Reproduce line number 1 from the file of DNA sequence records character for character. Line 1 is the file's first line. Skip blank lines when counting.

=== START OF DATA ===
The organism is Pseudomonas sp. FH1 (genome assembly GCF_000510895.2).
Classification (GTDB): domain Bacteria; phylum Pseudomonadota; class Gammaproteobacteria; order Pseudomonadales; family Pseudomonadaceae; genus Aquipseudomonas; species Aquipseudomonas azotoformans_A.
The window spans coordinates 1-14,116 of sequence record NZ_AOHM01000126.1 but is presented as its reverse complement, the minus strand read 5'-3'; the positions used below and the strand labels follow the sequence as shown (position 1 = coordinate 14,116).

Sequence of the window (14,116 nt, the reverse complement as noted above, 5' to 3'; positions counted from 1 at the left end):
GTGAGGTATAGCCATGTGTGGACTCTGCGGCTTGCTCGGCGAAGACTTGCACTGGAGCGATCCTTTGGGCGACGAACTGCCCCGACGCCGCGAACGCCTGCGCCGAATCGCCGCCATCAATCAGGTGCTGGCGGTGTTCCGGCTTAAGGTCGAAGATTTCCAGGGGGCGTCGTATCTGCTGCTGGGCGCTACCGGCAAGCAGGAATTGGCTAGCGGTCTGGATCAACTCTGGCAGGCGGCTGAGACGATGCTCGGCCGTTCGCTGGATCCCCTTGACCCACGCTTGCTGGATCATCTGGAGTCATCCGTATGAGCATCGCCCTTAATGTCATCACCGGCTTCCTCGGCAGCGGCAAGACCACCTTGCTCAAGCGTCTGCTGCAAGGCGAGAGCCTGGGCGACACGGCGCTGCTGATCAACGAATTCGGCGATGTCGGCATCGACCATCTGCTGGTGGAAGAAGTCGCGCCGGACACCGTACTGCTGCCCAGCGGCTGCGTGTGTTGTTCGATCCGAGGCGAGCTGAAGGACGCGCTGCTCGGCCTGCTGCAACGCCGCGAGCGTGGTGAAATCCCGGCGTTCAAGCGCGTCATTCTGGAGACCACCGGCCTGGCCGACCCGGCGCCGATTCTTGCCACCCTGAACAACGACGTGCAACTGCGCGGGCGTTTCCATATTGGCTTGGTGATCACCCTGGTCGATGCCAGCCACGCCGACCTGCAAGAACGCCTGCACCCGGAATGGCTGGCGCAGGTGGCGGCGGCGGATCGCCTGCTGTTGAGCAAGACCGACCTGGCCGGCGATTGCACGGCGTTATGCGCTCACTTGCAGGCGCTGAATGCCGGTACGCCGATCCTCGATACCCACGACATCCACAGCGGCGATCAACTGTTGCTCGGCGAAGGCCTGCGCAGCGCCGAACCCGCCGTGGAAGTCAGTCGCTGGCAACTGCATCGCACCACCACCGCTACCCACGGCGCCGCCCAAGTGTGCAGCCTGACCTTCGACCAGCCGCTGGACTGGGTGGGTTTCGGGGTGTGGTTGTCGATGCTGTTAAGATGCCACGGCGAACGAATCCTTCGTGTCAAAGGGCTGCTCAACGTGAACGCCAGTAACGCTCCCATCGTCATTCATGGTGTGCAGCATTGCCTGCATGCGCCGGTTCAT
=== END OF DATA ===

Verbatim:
The organism is Pseudomonas sp. FH1 (genome assembly GCF_000510895.2).